Keyless Car System Theft


Keyless entry systems in modern cars provide convenience but also pose security challenges, with a growing number of car thefts exploiting this technology. Thieves use methods such as relay attacks, headlight hacking, key cloning, OBD port attacks, and signal blocking to gain unauthorised access to vehicles. To combat keyless car theft, owners can employ protective measures like signal blocking accessories, physical anti-theft devices, car alarms, software updates, disabling passive entry, and installing tracking devices. These strategies help mitigate risks and enhance vehicle security against evolving theft methods.


Keyless entry systems have become increasingly prevalent in modern cars, offering convenience but also introducing new security challenges. Among these challenges is the rising incidence of car thefts utilising keyless entry technology, which poses significant security risks that must be addressed. This article explores various methods employed by thieves to exploit keyless entry systems and offers practical strategies for protecting against such thefts.

Methods of Keyless Car Theft

Figure 1. Methods of Keyless Car Theft

1. Relay Attacks:

Relay attacks are one of the most common methods used for keyless car theft. There are two different ways in which keyless car systems work:

  • Remote Keyless Entry (RKE): Car doors unlock when a button is pressed. When the button is pressed, encrypted data is sent to the car.
  • Passive Keyless Entry and Start (PKES): Car doors become unlocked when the physical contact with a button on a door is made. Low frequency waves signal the key fob.

Relay attacks involve intercepting the signal between the car and the key fob. This allows thieves to remotely access the vehicle by tricking it into believing the key is nearby, enabling them to unlock the doors and start the engine.

2. Headlight Hacking:

Headlight hacking is when the communication systems within cars are exploited, sometimes using the headlights, to gain unauthorised access. Instances have been reported where the engine is started through manipulation of the car's lighting system using hacking technology.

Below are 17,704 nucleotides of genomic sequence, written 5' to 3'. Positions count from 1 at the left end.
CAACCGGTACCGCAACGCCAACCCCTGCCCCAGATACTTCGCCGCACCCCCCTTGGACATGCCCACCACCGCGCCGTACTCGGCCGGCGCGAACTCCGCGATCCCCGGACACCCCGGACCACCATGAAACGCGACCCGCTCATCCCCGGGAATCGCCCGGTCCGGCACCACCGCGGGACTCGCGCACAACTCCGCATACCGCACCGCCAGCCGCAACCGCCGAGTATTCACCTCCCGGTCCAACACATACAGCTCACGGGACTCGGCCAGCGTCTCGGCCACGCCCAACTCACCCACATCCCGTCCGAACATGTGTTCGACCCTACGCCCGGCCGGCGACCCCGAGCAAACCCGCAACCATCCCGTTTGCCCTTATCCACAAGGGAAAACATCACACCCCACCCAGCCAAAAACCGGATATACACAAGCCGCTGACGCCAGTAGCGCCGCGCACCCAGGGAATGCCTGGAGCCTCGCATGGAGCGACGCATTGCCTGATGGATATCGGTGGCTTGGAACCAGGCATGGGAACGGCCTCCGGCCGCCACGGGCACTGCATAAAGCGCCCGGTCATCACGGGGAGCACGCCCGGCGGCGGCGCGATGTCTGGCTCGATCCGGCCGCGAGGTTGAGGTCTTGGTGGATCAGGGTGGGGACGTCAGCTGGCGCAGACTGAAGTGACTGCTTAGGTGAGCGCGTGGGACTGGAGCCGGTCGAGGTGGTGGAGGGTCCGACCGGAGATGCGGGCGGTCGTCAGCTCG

3. Key Cloning:

Key cloning involves duplicating the code of a key fob to create a copy capable of unlocking the car. This method grants thieves physical access to the vehicle without detection.

4. OBD Port Attacks:

Onboard diagnostics (OBD) ports, primarily intended for vehicle diagnostics and maintenance, can be exploited by thieves to gain remote access to cars. Specialised devices bypass security mechanisms, allowing unauthorised entry.

5. Signal Blocking:

Signal-blocking techniques are employed to jam GPS signals, disrupting communication between devices, and preventing tracking systems from functioning effectively. This enables them to steal vehicles unnoticed when the owner is away.

Protective Measures against Keyless Car Theft

To safeguard against keyless car theft, consider implementing the following measures:

  • Signal Blocking Accessories: Utilise devices that block radio signals to prevent relay attacks.
  • Physical Anti-Theft Devices: Use wheel clamps or steering wheel locks to physically deter theft.
  • Car Alarms and Engine Immobilisers: Install alarms and systems that require a PIN for ignition, adding layers of security.
  • Software Updates: Regularly update vehicle software to incorporate advanced security measures and patch vulnerabilities.
  • Disabling Passive Entry: Turn off passive entry features when not in use to minimise the risk of unauthorised access.
  • Tracking Devices: Install GPS tracking systems to monitor the location of your vehicle in case of theft, facilitating recovery efforts.


As keyless entry systems continue to proliferate, it's essential for car owners to remain vigilant against evolving methods of theft. By implementing these protective measures, individuals can mitigate the risks associated with keyless car theft and enhance the security of their vehicles.